Informal capital is defined here as small, unsecured and short-in-maturity funding capital sourced from (i) private moneylender(s), (ii) the relatives and friends of the business owners and (iii) other enterprises (Nguyen & Phuc Canh, 2020). In a related paper using empirical data from Chinese entrepreneurs, Wu et al. (2016) found that a blend of both formal and informal loans are beneficial for growing small businesses in emerging economies; relying solely on informal capital, however, can be injurious.
Figure 3: Impact of Credit on Microenterprise Profit, based on a study in East Africa | Source: CGAP, 12
Essie with Boost Co-Founder and CEO Mike Quinn

Essie is one individual who understands these challenges firsthand.

Born and raised in a Cape Town township, she started running a door-to-door food delivery business during the pandemic to boost her income. Initially serving 50 township households with fresh dinners a few times per week, she soon discovered Boost through DuToit Marais, Boost’s South Africa CEO. According to DuToit, Essie’s income has more than doubled in the span of three months since using Boost; whereas she earns R2,500 per month working as a domestic worker twice per week, she now earns R3,500 profit per month as a customer of Boost. Moreover, since switching to Boost’s 14-day credit terms, her business turnover increased by 48% between April and May. “More than anything, I now make lots of money from credit, which is helping my family, also because now I’m studying and can’t work full time. I don’t have to go to town to collect food. I have delivery to my doorstep. Orders are always accurate and on time. Your products are different from the other places we buy from — much better quality!” In South Africa, where MSME’s make up over 90% of formalized businesses and between 50–60% of the country’s total workforce, Essie’s story can repeat itself many times over. This has great potential to empower thousands of women across Africa’s growing urban populace.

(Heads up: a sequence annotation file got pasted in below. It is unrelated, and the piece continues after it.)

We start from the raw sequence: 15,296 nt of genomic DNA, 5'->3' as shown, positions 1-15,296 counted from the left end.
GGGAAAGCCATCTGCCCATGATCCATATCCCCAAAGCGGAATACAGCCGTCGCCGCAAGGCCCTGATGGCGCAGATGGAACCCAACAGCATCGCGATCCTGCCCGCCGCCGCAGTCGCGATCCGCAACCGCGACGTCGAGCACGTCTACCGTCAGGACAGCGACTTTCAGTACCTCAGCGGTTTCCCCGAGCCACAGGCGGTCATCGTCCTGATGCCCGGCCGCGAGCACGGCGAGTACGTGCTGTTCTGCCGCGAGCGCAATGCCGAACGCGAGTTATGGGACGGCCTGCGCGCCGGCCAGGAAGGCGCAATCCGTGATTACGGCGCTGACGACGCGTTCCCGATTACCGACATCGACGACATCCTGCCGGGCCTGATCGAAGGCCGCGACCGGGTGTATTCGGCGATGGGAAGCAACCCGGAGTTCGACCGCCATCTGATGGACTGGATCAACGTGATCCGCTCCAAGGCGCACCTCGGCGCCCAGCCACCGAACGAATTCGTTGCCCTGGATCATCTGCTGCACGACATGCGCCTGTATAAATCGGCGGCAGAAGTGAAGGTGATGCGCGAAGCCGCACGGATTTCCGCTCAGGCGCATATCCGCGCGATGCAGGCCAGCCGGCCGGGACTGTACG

Figure 3: MSME Count by Formality in South Africa | Source: International Finance Corporation, 33